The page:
An economist with the Sandlian Center for Entrepreneurial Government at the Kansas Policy Institute is concerned about the level of government spending in light of economic indicators that could point to a recession in the near future.
“The economic siren has flashed red,” said Michael Austin. “The U.S. could see a recession in roughly about two years. Unfortunately, the worst part about it is that state government is overspending, like a drunken sailor and, trust me, I don’t think Kansans are prepared for when that hangover hits.”
The interest rates on short-term bonds are higher than interest rates paid by long-term bonds. This phenomenon has happened before a recession for every recession since 1969.
“This inversion, so to speak, does not in and of itself cause a recession,” said Austin. “It’s just a gauge of sentiment in the economy, just like you talk about where investors are pooling their money.”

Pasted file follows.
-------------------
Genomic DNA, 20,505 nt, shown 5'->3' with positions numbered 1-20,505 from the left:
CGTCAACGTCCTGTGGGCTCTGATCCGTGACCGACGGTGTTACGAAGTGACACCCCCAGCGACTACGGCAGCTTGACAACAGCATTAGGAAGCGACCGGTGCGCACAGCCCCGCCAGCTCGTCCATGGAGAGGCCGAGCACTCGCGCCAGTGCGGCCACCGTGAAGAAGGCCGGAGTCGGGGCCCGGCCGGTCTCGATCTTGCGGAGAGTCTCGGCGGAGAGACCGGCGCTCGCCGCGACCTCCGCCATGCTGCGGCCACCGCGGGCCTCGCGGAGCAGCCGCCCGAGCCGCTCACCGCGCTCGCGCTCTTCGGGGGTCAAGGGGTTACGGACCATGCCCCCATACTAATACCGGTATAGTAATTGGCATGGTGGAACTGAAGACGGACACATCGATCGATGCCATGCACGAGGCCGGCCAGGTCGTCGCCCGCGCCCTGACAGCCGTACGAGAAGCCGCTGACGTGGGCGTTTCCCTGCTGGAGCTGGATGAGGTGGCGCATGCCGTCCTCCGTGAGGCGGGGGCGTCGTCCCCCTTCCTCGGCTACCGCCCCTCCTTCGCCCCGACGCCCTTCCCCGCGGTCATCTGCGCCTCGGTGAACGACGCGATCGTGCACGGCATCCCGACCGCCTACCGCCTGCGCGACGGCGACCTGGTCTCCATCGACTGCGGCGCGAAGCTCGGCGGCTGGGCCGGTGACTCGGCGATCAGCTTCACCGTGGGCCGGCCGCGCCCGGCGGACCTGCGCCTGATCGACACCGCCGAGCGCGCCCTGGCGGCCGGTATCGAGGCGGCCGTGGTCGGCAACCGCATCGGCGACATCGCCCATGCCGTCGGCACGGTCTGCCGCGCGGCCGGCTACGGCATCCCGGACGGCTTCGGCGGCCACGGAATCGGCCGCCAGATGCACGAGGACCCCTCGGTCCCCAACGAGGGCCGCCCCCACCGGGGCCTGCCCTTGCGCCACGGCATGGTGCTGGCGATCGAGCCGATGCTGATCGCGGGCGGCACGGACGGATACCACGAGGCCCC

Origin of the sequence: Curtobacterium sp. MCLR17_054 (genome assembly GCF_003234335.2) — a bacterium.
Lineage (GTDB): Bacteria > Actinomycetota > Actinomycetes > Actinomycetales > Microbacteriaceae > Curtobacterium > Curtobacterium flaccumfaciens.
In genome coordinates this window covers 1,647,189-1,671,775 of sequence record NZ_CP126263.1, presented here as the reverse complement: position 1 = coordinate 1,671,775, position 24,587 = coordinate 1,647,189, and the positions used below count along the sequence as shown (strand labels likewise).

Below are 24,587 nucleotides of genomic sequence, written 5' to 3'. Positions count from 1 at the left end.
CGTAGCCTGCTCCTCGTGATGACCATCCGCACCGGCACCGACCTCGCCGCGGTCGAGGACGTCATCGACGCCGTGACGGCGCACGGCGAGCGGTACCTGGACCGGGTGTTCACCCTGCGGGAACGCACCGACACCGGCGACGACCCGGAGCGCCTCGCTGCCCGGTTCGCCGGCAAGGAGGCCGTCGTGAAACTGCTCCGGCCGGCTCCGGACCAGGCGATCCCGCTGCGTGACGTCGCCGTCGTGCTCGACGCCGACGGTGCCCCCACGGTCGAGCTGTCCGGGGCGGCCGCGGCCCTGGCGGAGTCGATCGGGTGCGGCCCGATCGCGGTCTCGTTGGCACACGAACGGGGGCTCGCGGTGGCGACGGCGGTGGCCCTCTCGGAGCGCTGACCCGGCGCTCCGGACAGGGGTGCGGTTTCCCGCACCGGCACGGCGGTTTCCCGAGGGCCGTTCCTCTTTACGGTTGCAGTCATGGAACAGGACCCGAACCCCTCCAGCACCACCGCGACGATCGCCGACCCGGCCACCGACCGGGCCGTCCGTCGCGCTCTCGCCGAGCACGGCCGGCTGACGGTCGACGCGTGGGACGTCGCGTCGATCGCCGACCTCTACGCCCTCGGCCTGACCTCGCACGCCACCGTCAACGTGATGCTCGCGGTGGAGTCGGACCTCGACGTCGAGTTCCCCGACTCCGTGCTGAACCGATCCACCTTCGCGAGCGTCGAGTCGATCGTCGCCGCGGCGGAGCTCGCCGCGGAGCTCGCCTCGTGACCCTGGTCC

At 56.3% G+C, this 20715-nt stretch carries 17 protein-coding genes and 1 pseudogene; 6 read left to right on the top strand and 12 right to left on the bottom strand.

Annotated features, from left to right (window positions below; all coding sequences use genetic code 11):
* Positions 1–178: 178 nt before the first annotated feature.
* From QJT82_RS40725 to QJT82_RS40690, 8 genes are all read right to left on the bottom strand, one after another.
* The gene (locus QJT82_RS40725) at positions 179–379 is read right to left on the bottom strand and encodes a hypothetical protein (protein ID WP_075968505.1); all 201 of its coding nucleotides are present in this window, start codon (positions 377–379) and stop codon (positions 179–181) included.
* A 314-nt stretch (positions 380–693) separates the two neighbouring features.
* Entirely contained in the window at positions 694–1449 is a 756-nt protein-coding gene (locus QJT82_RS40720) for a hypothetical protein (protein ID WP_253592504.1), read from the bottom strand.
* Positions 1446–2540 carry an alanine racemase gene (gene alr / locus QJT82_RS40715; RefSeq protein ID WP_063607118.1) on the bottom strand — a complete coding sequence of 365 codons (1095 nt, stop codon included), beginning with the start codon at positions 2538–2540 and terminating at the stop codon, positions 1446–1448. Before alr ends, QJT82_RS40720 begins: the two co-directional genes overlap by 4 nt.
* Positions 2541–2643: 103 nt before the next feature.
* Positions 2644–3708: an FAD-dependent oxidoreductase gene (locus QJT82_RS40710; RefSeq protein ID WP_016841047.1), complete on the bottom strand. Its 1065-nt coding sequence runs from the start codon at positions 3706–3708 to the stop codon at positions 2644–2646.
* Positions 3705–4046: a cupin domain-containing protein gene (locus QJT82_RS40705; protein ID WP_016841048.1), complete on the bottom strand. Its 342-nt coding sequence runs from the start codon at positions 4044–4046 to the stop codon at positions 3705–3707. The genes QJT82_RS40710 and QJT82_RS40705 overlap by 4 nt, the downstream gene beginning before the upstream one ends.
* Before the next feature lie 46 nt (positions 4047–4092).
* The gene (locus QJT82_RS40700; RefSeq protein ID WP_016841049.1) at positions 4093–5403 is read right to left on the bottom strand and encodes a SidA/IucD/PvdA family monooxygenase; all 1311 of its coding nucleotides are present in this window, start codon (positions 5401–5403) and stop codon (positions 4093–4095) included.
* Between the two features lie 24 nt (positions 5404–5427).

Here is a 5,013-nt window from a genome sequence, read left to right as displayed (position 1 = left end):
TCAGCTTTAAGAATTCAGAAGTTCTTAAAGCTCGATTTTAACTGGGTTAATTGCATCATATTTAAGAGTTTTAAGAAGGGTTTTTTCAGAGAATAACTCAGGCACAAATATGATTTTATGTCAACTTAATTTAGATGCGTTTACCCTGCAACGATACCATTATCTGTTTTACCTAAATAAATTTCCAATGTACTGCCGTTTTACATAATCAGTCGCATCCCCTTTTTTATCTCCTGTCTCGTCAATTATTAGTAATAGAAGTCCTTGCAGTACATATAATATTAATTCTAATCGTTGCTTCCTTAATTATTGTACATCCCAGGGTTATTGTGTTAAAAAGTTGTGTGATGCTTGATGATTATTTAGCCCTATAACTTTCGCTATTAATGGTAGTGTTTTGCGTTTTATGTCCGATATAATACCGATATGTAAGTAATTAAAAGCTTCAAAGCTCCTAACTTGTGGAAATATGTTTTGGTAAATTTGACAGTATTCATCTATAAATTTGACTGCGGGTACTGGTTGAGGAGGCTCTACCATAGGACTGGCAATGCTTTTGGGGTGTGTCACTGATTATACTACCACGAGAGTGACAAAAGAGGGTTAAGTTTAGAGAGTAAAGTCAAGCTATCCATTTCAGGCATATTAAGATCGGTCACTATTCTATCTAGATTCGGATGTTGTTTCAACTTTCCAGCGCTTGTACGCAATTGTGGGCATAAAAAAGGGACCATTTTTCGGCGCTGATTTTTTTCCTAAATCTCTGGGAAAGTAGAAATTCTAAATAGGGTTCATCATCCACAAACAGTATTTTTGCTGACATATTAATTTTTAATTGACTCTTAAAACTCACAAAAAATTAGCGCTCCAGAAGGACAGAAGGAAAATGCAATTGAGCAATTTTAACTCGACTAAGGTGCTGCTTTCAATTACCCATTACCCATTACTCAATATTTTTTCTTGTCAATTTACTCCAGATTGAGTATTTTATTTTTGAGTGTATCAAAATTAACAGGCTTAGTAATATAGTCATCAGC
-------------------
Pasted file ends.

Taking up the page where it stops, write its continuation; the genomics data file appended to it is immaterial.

Austin believes government needs to start saving for that upcoming rainy day.
“How does a recession affect government budgets?”, Austin asked. “On one side, a recession creates elevated unemployment. It shrinks business activity. That demand for social services grows and that, of course, pushes up government spending. It also has an additional effect, because it’s now sputtering the economy, the amount of tax revenues that can be gained also fall short.”
According to the most recent publicly available information from the Kansas Legislative Research Department, the state government will need $1.4 billion to keep the piggy bank filled according to state
law, which would mean leaving a 7.5 percent ending balance each year.